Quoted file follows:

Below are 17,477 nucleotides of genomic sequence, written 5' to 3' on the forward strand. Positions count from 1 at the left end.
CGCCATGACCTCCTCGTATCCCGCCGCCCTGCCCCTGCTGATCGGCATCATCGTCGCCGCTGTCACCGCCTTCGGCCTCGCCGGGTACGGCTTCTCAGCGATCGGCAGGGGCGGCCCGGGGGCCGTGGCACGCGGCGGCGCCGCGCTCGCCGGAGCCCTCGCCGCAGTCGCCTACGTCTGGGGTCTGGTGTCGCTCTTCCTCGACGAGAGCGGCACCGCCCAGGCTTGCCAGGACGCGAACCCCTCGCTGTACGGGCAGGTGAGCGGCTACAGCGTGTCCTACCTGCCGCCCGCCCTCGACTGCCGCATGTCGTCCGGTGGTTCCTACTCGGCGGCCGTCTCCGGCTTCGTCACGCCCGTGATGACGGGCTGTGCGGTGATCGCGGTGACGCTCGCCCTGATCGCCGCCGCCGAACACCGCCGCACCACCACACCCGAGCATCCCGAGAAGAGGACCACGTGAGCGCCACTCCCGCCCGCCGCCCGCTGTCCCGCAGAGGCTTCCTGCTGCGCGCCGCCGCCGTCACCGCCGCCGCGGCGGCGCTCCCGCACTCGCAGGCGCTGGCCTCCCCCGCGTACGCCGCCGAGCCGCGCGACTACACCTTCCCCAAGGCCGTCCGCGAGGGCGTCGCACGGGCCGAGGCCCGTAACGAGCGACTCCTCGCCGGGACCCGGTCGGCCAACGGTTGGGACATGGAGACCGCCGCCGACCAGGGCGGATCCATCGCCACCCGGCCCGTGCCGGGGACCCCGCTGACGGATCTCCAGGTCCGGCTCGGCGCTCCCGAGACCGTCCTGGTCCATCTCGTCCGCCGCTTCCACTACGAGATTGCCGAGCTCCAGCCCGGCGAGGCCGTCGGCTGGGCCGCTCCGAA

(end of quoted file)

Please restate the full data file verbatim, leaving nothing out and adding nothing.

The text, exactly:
Below are 17,477 nucleotides of genomic sequence, written 5' to 3' on the forward strand. Positions count from 1 at the left end.
CGCCATGACCTCCTCGTATCCCGCCGCCCTGCCCCTGCTGATCGGCATCATCGTCGCCGCTGTCACCGCCTTCGGCCTCGCCGGGTACGGCTTCTCAGCGATCGGCAGGGGCGGCCCGGGGGCCGTGGCACGCGGCGGCGCCGCGCTCGCCGGAGCCCTCGCCGCAGTCGCCTACGTCTGGGGTCTGGTGTCGCTCTTCCTCGACGAGAGCGGCACCGCCCAGGCTTGCCAGGACGCGAACCCCTCGCTGTACGGGCAGGTGAGCGGCTACAGCGTGTCCTACCTGCCGCCCGCCCTCGACTGCCGCATGTCGTCCGGTGGTTCCTACTCGGCGGCCGTCTCCGGCTTCGTCACGCCCGTGATGACGGGCTGTGCGGTGATCGCGGTGACGCTCGCCCTGATCGCCGCCGCCGAACACCGCCGCACCACCACACCCGAGCATCCCGAGAAGAGGACCACGTGAGCGCCACTCCCGCCCGCCGCCCGCTGTCCCGCAGAGGCTTCCTGCTGCGCGCCGCCGCCGTCACCGCCGCCGCGGCGGCGCTCCCGCACTCGCAGGCGCTGGCCTCCCCCGCGTACGCCGCCGAGCCGCGCGACTACACCTTCCCCAAGGCCGTCCGCGAGGGCGTCGCACGGGCCGAGGCCCGTAACGAGCGACTCCTCGCCGGGACCCGGTCGGCCAACGGTTGGGACATGGAGACCGCCGCCGACCAGGGCGGATCCATCGCCACCCGGCCCGTGCCGGGGACCCCGCTGACGGATCTCCAGGTCCGGCTCGGCGCTCCCGAGACCGTCCTGGTCCATCTCGTCCGCCGCTTCCACTACGAGATTGCCGAGCTCCAGCCCGGCGAGGCCGTCGGCTGGGCCGCTCCGAA